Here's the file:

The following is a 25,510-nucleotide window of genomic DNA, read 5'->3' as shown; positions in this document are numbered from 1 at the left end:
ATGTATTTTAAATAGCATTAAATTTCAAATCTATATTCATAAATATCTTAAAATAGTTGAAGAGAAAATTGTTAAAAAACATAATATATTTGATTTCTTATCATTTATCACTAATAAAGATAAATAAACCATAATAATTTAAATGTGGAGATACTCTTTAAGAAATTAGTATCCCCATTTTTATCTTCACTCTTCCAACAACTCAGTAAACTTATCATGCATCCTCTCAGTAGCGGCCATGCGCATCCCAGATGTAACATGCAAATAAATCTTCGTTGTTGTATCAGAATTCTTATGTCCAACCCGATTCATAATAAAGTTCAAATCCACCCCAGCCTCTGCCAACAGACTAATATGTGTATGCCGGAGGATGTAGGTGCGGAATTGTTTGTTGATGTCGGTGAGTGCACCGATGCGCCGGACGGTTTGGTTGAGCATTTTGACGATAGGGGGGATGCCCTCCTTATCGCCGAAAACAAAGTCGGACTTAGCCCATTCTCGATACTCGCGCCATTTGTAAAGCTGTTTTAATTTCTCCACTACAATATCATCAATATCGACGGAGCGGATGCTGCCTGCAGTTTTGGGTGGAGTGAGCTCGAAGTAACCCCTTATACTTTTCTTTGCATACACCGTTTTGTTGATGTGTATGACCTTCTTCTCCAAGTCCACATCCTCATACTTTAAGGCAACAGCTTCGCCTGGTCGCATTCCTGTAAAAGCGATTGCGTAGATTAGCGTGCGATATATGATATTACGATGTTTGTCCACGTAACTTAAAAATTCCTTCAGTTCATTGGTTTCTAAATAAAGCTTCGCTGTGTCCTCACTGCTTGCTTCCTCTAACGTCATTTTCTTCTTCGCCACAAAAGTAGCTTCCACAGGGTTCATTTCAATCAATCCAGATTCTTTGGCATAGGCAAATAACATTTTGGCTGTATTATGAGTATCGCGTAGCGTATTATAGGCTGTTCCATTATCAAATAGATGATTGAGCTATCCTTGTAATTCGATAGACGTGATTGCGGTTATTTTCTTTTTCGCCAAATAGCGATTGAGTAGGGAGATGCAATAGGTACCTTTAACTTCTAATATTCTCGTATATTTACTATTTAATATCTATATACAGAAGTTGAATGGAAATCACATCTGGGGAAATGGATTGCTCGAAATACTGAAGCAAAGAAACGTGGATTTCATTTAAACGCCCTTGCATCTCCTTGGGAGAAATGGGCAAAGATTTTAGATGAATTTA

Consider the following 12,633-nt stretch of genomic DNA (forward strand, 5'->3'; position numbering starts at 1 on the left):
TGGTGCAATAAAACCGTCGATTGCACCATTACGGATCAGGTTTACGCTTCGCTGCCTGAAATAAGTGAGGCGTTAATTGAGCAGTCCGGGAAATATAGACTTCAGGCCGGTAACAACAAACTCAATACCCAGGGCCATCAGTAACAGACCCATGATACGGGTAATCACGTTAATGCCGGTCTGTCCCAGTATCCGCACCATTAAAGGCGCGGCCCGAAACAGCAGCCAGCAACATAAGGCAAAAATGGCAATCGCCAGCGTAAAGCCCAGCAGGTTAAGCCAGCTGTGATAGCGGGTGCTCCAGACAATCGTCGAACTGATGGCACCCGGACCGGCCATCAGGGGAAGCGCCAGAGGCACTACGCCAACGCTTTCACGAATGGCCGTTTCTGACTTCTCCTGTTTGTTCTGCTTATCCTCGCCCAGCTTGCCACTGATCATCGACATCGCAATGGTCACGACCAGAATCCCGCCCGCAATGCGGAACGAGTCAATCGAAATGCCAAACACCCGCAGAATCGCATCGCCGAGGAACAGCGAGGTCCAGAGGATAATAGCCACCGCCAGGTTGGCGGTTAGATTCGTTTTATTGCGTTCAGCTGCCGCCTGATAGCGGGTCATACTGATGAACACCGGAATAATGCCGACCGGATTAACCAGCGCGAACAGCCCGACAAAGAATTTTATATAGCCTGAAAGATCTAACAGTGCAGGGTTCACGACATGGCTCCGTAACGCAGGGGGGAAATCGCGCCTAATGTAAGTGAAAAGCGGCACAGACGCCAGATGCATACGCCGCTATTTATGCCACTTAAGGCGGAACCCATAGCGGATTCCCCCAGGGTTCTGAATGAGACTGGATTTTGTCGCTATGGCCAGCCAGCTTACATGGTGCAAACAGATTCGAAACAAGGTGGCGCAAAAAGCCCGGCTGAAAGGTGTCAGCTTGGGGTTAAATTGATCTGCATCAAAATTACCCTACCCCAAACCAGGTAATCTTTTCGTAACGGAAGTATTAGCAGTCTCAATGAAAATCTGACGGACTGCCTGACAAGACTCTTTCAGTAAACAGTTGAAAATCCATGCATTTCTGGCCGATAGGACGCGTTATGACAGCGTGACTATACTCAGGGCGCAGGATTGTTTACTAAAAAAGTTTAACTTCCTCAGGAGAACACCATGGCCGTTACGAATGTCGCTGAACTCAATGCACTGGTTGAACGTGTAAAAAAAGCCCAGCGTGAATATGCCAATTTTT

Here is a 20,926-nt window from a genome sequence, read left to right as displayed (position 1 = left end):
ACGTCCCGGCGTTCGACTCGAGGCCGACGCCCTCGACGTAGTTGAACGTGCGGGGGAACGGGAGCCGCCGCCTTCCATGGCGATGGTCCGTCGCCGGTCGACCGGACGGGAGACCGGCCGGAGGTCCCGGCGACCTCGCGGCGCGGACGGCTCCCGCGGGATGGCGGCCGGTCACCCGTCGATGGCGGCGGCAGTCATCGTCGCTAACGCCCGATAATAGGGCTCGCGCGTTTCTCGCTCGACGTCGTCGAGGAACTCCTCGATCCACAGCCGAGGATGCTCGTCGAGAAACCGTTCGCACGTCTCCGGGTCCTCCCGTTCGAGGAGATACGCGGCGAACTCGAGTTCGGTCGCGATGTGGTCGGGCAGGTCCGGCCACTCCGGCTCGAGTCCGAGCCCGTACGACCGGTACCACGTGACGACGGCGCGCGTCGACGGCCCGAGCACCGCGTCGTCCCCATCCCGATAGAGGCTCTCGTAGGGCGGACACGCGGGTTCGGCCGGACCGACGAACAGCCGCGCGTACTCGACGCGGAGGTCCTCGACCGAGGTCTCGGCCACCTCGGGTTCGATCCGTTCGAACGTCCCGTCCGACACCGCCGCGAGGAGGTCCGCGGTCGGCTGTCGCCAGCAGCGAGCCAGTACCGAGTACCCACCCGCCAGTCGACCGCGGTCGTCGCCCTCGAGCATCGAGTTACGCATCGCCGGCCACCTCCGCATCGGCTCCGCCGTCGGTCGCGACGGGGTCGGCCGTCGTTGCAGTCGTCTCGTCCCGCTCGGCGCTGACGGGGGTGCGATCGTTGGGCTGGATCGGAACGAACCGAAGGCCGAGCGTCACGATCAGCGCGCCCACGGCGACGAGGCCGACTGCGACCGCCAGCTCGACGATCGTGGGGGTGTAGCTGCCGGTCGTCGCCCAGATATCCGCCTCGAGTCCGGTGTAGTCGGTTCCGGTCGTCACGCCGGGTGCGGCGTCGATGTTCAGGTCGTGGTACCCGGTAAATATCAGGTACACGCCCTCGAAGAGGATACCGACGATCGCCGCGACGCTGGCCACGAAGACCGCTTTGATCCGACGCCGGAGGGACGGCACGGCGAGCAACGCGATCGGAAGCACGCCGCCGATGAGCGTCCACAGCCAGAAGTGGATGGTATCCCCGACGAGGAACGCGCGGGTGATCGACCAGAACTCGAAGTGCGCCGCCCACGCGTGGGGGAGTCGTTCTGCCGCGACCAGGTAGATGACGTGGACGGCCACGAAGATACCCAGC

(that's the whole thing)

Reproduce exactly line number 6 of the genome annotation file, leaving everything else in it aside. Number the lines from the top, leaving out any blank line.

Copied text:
ACGTCCCGGCGTTCGACTCGAGGCCGACGCCCTCGACGTAGTTGAACGTGCGGGGGAACGGGAGCCGCCGCCTTCCATGGCGATGGTCCGTCGCCGGTCGACCGGACGGGAGACCGGCCGGAGGTCCCGGCGACCTCGCGGCGCGGACGGCTCCCGCGGGATGGCGGCCGGTCACCCGTCGATGGCGGCGGCAGTCATCGTCGCTAACGCCCGATAATAGGGCTCGCGCGTTTCTCGCTCGACGTCGTCGAGGAACTCCTCGATCCACAGCCGAGGATGCTCGTCGAGAAACCGTTCGCACGTCTCCGGGTCCTCCCGTTCGAGGAGATACGCGGCGAACTCGAGTTCGGTCGCGATGTGGTCGGGCAGGTCCGGCCACTCCGGCTCGAGTCCGAGCCCGTACGACCGGTACCACGTGACGACGGCGCGCGTCGACGGCCCGAGCACCGCGTCGTCCCCATCCCGATAGAGGCTCTCGTAGGGCGGACACGCGGGTTCGGCCGGACCGACGAACAGCCGCGCGTACTCGACGCGGAGGTCCTCGACCGAGGTCTCGGCCACCTCGGGTTCGATCCGTTCGAACGTCCCGTCCGACACCGCCGCGAGGAGGTCCGCGGTCGGCTGTCGCCAGCAGCGAGCCAGTACCGAGTACCCACCCGCCAGTCGACCGCGGTCGTCGCCCTCGAGCATCGAGTTACGCATCGCCGGCCACCTCCGCATCGGCTCCGCCGTCGGTCGCGACGGGGTCGGCCGTCGTTGCAGTCGTCTCGTCCCGCTCGGCGCTGACGGGGGTGCGATCGTTGGGCTGGATCGGAACGAACCGAAGGCCGAGCGTCACGATCAGCGCGCCCACGGCGACGAGGCCGACTGCGACCGCCAGCTCGACGATCGTGGGGGTGTAGCTGCCGGTCGTCGCCCAGATATCCGCCTCGAGTCCGGTGTAGTCGGTTCCGGTCGTCACGCCGGGTGCGGCGTCGATGTTCAGGTCGTGGTACCCGGTAAATATCAGGTACACGCCCTCGAAGAGGATACCGACGATCGCCGCGACGCTGGCCACGAAGACCGCTTTGATCCGACGCCGGAGGGACGGCACGGCGAGCAACGCGATCGGAAGCACGCCGCCGATGAGCGTCCACAGCCAGAAGTGGATGGTATCCCCGACGAGGAACGCGCGGGTGATCGACCAGAACTCGAAGTGCGCCGCCCACGCGTGGGGGAGTCGTTCTGCCGCGACCAGGTAGATGACGTGGACGGCCACGAAGATACCCAGC